Many of us use the turning of a new year to set our personal intentions, reevaluate our priorities, spark motivation, or set goals. For teachers, parents, and students, the new year also brings a chance to set academic or professional milestones, aspire to new heights, and adjust the jaded end-of-the-year attitude to a positive outlook for the year ahead.
Between my company blogs at www.lifebound.com and here at the Carol J. Carter blog, we’ve posted hundreds of blogs filled with tips for teachers, students, parents, and professionals. Why so many blogs? We believe that learning is lifelong; that the teacher, the parent, the executive must remain the student in some capacity. Consider the following quotes:
“Education is not the filling of a pail, but the lighting of a fire.”
“We have to abandon the idea that schooling is something restricted to youth. How can it be, in a world where half the things a man knows at 20 are no longer true at 40 — and half the things he knows at 40 hadn’t been discovered when he was 20?”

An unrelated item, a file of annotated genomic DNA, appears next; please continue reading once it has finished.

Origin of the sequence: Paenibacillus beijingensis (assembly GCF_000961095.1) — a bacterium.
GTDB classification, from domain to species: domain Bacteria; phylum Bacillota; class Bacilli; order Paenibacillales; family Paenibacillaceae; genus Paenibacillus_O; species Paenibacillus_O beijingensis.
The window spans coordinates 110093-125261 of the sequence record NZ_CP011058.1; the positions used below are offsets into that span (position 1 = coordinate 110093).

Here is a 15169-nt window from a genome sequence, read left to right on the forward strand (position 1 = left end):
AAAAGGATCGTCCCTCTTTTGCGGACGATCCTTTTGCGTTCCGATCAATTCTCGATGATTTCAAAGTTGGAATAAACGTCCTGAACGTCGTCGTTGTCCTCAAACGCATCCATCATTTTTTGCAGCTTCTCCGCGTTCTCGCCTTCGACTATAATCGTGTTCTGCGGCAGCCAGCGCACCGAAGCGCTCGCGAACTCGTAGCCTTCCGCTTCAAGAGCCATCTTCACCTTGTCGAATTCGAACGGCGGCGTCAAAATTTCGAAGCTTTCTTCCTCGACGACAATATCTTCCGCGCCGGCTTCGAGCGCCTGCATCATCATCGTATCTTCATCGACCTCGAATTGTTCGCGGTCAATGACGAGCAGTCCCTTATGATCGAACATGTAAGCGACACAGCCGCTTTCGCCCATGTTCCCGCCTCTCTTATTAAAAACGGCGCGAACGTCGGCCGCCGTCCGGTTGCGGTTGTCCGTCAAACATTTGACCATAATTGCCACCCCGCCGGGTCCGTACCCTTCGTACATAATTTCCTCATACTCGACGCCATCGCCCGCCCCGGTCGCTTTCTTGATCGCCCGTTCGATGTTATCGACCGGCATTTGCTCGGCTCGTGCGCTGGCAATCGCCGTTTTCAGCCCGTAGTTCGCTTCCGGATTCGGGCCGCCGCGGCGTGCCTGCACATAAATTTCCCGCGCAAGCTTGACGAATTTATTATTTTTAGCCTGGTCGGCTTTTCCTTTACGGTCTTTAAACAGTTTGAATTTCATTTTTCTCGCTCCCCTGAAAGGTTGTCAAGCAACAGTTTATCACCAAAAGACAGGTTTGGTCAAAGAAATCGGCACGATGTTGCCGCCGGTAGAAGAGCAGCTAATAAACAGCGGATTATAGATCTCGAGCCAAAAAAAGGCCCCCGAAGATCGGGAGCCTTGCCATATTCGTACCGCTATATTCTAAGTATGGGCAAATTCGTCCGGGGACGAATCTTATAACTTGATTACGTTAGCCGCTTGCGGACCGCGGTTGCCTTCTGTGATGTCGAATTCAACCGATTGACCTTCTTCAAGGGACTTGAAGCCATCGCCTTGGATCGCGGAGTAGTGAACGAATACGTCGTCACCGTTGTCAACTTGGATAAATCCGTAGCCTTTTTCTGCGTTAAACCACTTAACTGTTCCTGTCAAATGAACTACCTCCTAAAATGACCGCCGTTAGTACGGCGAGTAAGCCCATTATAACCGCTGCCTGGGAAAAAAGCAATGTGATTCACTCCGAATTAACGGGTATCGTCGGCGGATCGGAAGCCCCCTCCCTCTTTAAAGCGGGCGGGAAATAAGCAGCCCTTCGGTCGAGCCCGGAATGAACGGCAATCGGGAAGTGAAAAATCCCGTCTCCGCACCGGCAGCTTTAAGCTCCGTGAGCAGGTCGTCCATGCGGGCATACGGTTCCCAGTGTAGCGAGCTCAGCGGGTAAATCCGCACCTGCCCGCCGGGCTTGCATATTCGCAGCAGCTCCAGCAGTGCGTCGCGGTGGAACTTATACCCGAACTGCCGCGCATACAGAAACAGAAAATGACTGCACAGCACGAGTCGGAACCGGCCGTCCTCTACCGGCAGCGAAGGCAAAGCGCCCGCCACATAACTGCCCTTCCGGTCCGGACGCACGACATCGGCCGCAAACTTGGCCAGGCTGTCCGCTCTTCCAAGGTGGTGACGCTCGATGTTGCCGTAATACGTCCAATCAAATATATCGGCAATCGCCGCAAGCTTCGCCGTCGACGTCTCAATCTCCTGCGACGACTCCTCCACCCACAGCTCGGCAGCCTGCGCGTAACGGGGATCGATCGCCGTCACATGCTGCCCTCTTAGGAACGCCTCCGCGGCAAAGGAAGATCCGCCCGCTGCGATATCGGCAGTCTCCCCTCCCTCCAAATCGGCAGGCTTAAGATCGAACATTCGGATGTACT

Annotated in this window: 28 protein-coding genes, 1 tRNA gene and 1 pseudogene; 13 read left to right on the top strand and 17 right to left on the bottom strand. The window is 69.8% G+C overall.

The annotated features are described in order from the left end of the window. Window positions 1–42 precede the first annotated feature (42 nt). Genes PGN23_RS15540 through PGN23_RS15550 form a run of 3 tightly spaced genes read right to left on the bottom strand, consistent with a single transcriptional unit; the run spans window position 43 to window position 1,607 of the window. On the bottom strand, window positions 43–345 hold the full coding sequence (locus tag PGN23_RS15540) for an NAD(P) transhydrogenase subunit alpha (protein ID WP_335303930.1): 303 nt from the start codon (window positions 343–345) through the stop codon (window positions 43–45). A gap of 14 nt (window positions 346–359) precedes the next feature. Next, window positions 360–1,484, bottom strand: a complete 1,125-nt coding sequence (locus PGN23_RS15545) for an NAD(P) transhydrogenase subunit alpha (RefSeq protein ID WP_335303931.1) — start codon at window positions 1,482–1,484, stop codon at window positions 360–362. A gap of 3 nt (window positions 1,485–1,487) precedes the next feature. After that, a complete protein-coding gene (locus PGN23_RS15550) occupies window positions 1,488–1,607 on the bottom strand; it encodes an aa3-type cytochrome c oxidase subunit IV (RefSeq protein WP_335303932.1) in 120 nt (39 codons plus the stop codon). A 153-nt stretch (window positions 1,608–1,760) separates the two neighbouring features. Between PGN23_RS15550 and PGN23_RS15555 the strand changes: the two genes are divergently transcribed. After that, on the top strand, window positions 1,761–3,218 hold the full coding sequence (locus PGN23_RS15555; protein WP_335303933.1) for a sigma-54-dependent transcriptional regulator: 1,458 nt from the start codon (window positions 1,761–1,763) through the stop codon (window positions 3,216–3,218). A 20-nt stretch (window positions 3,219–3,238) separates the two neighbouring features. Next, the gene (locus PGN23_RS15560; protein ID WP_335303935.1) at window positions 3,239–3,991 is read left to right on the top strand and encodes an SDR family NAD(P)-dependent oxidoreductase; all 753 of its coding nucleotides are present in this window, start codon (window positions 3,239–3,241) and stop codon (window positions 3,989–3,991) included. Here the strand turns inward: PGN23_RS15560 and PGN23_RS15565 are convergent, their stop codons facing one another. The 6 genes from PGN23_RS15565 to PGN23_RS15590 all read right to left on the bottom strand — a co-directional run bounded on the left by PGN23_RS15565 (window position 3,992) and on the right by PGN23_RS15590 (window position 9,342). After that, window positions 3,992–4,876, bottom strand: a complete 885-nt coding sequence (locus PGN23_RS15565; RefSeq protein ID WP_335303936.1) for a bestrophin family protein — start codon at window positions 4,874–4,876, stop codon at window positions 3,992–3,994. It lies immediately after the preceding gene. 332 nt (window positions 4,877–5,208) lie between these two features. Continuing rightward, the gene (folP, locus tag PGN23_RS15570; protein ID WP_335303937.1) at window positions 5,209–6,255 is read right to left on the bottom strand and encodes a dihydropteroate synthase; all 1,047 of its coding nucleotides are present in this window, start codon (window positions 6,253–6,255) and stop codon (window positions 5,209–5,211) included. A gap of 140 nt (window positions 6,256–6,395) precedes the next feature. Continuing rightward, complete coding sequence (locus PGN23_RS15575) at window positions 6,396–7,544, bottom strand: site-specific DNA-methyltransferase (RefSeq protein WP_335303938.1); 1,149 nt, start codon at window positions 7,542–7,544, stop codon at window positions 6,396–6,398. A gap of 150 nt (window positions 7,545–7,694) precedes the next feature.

“The illiterate of the 21st century will not be those who cannot read and write but those who cannot learn, unlearn, and relearn.”
How could reigniting a desire for learning change how you spend the next year? What practices could you add to your resolutions list that would model the importance of being a lifelong learner for your children or other people in your life? Here is a round-up of the most popular articles that inspire and support new beginnings from our LifeBound blogs.
Blogs for a Strong Start
- “A Change Will Do You Good.” It’s not about what happens to us, but how we respond, says Joe Martin. Learn methods to deal with any sort of change in your life in this blog.
- “Study Skills for Success: Study Smarter, Not Harder.” Master teacher Karen Boyes shares 8 tips students can use to start studying smarter, not harder this semester.
- “Making it OK to Make Mistakes.” Even parents make mistakes — and it’s OK! Expert coach and counselor Michael Vladeck shares how you can model for your kids that mistakes are a part of life and can be a catalyst for positive change.
- “Being Brutally Honest About What You Are Modeling to Children.” For anyone who works or lives with children, this article shows you how to evaluate and adjust what behaviors you are modeling for children.
If you didn’t accomplish everything you had hoped for in 2012, remember learning is lifelong and to err is human. In the words of Henry Ford: “Failure is simply the opportunity to begin again, this time more intelligently.”